Two weeks ago, I was retained by a client who had made a post on Dynamic Legal Forms a few months ago. I asked how he heard about us. He responded: he was google-ing and came across one of my blogs.
This past week, I was retained by a client who had made a post on Dynamic Legal Forms. I asked how he had heard about the website. He responded: he was google-ing and came across my one of my blog posts.
Next week, I’ll be working on a matter for a new client I picked up on Dynamic Legal Forms. Once again, I asked how he had heard about me and the website. This time, he responded: a friend – who was a fan of my blog – recommended the website.
That’s 3 different clients in 3 different weeks. The blogs I’ve written over the past few months give ‘a taste’ of my legal services. It’s better than not having any presence at all or perhaps just a brochure website. I genuinely believe that a lawyer who blogs properly will have a better chance of being retained than a lawyer who doesn’t.
It should become clear by now that, if you’re a lawyer, you should be blogging. Blogging, if done properly, helps to draw prospective clients to your website, make you an expert on the matter, improve your writing skills, keep you up-to-date on the latest developments (to educate the public and your clients on), and keeps you connected with existing and new clients. Blogging also saves me time: I simply direct prospective and existing clients to my blog to help answer common questions about this or that (i.e. I don’t have to waste my time explaining things via the phone or in-person meetings). It’s also great for the client, as they can take their time to read and digest what I’ve written. Also, they can do so on their own time (e.g. weekends and evenings).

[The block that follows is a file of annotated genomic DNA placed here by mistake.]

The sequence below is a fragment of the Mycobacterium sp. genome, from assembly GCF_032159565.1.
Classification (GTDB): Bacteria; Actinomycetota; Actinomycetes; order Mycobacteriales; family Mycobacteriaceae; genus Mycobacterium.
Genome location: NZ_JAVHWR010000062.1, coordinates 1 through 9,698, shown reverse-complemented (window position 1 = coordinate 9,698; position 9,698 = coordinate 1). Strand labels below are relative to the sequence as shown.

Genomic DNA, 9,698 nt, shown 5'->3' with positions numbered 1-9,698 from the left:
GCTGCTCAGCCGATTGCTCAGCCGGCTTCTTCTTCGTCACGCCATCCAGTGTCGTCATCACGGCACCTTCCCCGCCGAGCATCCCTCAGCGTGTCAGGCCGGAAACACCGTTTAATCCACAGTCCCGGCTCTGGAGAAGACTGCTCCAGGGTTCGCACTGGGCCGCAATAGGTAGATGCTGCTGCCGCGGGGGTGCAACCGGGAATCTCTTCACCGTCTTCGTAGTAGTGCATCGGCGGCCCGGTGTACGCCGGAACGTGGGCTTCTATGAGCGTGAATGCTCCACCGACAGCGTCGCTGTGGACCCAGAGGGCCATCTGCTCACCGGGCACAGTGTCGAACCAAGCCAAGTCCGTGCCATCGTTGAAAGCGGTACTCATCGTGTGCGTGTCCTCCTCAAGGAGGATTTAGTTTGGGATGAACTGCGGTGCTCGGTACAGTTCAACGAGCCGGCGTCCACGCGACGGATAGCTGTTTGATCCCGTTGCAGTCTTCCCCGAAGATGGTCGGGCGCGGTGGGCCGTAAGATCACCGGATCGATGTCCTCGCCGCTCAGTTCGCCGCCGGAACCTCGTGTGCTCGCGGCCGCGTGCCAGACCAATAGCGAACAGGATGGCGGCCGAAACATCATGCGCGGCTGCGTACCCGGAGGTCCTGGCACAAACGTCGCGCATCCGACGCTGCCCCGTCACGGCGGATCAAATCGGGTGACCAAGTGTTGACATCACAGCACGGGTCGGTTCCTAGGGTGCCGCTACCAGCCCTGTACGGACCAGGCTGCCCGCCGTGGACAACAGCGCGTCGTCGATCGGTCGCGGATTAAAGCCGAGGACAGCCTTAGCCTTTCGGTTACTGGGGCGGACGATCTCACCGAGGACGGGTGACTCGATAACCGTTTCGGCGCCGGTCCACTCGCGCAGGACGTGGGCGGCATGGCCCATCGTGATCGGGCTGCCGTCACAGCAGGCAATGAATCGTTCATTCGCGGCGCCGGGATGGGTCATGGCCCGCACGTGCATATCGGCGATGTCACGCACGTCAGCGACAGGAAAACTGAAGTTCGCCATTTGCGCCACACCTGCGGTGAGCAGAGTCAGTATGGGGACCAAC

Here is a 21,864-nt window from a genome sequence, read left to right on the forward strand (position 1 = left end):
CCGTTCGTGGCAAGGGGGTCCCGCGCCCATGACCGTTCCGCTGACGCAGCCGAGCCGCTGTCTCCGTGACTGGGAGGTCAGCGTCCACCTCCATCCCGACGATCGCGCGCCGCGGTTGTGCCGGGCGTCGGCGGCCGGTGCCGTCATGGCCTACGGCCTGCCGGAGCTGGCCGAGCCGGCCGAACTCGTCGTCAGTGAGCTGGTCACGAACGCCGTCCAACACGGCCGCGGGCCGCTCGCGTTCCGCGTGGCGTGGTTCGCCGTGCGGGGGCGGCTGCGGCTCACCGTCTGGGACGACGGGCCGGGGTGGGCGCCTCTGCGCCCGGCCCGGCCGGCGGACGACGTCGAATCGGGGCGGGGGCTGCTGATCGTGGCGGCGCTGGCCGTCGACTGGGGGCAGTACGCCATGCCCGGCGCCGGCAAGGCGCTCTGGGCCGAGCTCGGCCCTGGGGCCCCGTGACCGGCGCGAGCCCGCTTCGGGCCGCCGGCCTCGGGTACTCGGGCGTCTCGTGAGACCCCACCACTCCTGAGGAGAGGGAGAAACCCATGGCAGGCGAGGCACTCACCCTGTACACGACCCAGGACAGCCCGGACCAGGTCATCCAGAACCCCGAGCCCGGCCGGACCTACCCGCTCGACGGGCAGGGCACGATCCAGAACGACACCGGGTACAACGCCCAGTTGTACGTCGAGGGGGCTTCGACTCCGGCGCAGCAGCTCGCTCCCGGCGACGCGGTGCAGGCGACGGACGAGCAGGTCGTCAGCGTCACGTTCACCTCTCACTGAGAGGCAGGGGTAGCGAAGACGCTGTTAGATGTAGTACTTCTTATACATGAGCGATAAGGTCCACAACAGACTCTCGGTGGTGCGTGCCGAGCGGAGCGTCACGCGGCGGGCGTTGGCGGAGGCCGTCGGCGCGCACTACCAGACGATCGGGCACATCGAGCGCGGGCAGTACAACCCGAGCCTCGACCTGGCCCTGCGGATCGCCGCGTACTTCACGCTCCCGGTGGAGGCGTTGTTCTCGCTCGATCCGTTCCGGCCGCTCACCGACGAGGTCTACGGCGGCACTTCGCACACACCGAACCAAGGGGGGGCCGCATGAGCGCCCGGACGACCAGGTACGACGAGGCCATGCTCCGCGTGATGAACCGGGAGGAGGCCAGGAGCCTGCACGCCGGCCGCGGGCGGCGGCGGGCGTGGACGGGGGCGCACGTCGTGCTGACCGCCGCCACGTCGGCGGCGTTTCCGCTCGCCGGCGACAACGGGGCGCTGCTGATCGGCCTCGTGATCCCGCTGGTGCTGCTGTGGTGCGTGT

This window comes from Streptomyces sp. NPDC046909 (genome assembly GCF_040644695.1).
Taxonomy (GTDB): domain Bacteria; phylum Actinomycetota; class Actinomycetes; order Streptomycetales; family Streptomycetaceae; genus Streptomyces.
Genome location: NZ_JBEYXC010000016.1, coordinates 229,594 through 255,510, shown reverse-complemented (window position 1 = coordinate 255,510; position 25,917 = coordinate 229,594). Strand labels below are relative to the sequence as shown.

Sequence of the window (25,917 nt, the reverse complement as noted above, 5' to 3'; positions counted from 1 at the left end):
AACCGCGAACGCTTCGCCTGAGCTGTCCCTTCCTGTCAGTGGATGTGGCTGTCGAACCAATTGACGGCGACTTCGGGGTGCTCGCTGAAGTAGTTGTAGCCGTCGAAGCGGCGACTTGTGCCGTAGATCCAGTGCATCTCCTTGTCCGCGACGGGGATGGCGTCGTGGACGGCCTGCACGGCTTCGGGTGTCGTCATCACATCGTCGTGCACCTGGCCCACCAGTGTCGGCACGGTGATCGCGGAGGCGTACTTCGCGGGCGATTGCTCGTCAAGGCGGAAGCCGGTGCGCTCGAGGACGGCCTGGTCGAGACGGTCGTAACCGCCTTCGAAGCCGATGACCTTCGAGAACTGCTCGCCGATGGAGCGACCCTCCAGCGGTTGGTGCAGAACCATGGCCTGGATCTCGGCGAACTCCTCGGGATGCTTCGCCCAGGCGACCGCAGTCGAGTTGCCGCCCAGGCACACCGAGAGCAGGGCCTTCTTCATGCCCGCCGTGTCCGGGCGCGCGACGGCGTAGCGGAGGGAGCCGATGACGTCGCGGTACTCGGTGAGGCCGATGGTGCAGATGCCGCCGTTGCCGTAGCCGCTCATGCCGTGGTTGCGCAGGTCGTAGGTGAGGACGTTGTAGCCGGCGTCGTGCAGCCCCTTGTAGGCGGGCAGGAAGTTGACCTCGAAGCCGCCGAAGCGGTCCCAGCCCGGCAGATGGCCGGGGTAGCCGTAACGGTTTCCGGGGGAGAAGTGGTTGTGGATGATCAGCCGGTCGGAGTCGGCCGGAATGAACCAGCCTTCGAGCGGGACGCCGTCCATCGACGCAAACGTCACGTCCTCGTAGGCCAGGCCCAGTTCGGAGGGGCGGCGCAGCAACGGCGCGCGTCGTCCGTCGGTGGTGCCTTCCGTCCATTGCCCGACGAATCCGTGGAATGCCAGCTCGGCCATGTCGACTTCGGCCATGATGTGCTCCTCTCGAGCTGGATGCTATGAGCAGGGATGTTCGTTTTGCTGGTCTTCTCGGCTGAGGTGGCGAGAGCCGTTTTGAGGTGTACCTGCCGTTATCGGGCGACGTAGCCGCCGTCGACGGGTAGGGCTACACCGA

The bottom line is that blogging helps your bottom line. So get blogging…